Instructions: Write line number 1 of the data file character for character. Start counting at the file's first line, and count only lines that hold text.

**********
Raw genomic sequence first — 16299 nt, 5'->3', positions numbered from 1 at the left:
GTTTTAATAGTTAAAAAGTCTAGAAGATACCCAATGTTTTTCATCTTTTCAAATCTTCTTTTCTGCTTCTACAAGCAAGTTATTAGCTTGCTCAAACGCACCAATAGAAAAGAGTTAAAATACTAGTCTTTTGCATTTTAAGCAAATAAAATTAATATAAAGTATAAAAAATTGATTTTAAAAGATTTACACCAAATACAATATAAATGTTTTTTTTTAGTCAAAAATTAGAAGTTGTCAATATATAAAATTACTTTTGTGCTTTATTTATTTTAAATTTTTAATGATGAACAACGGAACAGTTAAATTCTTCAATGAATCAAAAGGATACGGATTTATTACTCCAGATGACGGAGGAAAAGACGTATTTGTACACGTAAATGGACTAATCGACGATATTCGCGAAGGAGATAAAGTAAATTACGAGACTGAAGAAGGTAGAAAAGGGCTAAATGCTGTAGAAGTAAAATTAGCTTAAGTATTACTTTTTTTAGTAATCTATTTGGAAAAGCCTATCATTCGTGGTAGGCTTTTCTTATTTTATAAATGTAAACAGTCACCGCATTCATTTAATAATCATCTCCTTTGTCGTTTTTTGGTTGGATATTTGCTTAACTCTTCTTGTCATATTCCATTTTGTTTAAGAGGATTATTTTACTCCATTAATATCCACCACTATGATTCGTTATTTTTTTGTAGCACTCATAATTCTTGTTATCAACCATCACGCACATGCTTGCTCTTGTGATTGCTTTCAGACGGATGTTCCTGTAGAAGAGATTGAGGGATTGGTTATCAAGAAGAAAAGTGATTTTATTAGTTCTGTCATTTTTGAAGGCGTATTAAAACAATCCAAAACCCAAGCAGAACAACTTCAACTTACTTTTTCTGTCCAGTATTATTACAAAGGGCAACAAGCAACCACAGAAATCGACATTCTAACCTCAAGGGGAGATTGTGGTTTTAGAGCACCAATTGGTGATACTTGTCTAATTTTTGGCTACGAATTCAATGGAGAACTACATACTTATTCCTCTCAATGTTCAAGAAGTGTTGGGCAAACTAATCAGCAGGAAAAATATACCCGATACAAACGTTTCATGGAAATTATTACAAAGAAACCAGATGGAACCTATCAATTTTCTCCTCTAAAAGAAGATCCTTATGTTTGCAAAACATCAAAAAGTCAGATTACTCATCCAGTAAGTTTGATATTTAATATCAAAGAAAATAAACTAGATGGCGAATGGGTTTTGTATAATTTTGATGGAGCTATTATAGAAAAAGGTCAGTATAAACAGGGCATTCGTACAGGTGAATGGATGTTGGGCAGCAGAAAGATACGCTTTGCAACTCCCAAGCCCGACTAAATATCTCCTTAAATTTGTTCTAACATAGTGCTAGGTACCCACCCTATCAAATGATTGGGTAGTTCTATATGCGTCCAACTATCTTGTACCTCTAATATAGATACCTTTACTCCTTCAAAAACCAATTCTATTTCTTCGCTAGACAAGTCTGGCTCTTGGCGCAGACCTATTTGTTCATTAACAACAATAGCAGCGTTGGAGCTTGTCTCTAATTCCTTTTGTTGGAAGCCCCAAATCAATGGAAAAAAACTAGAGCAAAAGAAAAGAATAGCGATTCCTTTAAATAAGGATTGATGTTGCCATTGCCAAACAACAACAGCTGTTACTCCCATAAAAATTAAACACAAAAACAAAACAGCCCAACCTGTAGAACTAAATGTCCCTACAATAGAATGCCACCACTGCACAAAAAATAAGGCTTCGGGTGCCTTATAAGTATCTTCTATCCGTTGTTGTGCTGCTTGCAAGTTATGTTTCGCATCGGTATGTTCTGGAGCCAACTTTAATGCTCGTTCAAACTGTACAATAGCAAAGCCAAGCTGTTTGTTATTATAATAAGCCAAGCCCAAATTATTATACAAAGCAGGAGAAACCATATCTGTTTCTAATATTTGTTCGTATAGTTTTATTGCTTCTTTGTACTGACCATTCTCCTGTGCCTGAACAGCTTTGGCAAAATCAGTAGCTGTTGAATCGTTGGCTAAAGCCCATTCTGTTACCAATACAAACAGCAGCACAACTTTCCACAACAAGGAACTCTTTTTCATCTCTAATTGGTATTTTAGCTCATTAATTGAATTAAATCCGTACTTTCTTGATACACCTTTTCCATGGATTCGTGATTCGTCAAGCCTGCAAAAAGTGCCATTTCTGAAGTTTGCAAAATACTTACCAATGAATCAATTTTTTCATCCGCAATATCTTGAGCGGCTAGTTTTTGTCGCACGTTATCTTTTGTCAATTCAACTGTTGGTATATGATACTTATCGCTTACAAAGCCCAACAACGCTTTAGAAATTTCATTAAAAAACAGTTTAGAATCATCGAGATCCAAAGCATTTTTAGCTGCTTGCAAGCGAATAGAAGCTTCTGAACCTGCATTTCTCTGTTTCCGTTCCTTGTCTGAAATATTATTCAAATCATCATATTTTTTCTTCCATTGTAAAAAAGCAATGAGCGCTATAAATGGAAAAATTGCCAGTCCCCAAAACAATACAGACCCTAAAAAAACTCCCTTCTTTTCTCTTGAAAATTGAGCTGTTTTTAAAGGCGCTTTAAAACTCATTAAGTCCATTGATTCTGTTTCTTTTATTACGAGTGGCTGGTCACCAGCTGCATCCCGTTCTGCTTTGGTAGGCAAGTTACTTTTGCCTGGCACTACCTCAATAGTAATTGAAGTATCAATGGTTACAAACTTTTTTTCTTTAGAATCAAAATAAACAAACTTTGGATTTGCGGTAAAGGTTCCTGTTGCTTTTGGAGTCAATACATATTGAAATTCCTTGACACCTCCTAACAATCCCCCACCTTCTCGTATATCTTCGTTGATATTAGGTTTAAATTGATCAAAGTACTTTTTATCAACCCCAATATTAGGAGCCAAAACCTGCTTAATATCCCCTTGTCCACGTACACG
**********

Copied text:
Raw genomic sequence first — 16299 nt, 5'->3', positions numbered from 1 at the left: